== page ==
“You got anything to eat?” Jesus Real Presence and Our Witness

2018-04-15/Easter 3-B/Community Lutheran/Rev. Joseph M. Vought

Luke 24:36b-48

The disciples were having difficulty believing Easter because of Jesus’ death on Good Friday.  The disciples think they are seeing a ghost.  Many of us who have lost loved ones can relate as we struggle with grief.   When I think of my parents, I almost wonder, “Were they ghosts, figments of my imagination?”  I talk to my sister, I look at pictures, get sad and wonder.  “I believe in the resurrection of the body, the life everlasting and the communion of saints,” and I still grieve.  Were they ghosts, was it real or not?   

The disciples were hearing reports of Jesus risen from women who went to the tomb.  Two disciples walking to Emmaus told them about a stranger they met.  As they shared the story of Jesus’ he opened their minds to understand the scriptures.  When they asked him to share a meal, they recognized Jesus as he broke bread and he vanished from their sight.  Then they ran to tell the others.  That is where we are today: The Emmaus Rd disciples are telling their story when Jesus appears and says “Peace be with you….Look at my hands and feet.”  Luke says, “They thought they were seeing a ghost and when they couldn’t believe it he said, “Have you anything here to eat?”  They gave him a piece of fish and he ate it.”   This cracks me up and the Wednesday Bible Study group thought it was funny too.   Jesus says, “You got anything to eat?”  Shortly after our wedding, we visited my parents in Pennsylvania.  Debra struck up a conversation with my mom and I went right to the refrigerator and yelled, “You got anything to eat?”  My mom said, “That my son, doesn’t even greet his mom, right to the refrigerator for something to eat.”  Jesus says, “You got anything to eat?  He makes it real by having a meal.  He opens their minds to help them understand, “You are witnesses of these things!”  The Easter Gospels tell us Jesus was real. He ate with them and shared scripture.  It is what we do.  We need holy food, companions on the journey and scripture to help us believe.

Last week I heard a beautiful true story.   Roman Coley Davis served as an Army intelligence officer in Afghanistan.  “We were in a black zone.  If you walk outside the wire there’s a 100% chance someone’s dying or coming back wounded.  We were tracking Osama Bin Laden, high value targets for over a year and our tour was extended.  I remember being incredibly homesick and just lost in the middle of a war.  One day a Black Hawk helicopter flies in to our valley and they kick off U.S. mail bags.  The sergeant called my name: ’Peaches’.  I’m from Georgia so my call sign was ’Peaches.’  “Hey Peaches, come up here, you got mail.’  It was a box from home.  I cut it open and it was a big thing wrapped in aluminum foil.  I take off a layer and there’s thirty more layers of foil and wrapping.   My Grandma had baked this pound-cake.  I’ve seen Grandma bake this for people whose mothers had died.  It’s what she takes to those who grieve.  And here I am in a foreign country, a hostile environment with that pound cake sitting in front of me.  And my twelve-man team is there.  So I pulled out a Ka-Bar combat knife and hack into this thing and cut it into twelve chunks.  I ate mine first and I cried.  And everyone got a chunk.  I think if we had dined in her kitchen the moment it cooled it could not have been as fresh as it was on that day.  And, for that moment, I felt loved, even though I was lonely.  The pound-cake was clean, even though I was so dirty.  It was cold and that pound cake warmed me.  It was just like Grandma was there.”  (“Story Corps” – Roman Coley Davis)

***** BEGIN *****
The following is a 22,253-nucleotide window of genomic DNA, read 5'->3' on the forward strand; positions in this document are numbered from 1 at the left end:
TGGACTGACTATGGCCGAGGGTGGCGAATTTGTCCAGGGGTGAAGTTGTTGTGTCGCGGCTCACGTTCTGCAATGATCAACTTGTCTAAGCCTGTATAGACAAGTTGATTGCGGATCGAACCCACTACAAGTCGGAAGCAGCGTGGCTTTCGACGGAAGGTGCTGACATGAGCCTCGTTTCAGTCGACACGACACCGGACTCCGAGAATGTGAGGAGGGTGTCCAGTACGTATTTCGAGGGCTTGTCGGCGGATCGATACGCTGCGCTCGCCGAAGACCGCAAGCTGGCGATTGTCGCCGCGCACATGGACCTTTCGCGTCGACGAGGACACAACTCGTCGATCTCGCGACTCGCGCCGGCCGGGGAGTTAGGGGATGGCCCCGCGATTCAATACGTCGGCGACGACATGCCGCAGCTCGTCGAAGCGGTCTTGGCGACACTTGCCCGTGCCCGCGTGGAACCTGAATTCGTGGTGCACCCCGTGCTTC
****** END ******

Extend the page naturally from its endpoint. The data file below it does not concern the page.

We could spend all day in grief, wondering where those we have lost have gone.  For that we must be people of faith.  But in this gathering of brothers and sisters, Holy Scripture, and this Holy Sacrament, the Living Lord of Easter is present.  Jesus invites us to eat, to believe and be His witnesses.  For as heartsick and homesick as Roman was for his loved ones, when he shared Grandma’s pound-cake with his brothers, it was as if he was Jesus and that pound-cake was a holy sacrament.  So we keep faith and love the people we are with.  We are witnesses.  We receive Jesus to be Jesus for others.   Wherever we go and however we serve, how will we make Jesus real for others?    

 In the words of a beloved hymn, “Send us now with faith and courage to the hungry lost bereaved, in our living and our dying we become what we receive, Christ’s own body, blessed and broken, cup of flowing love outpoured. given as a living token of our world redeemed restored.”   Amen


2018-04-17T06:05:36-04:00April 16th, 2018|Sermons|0 Comments

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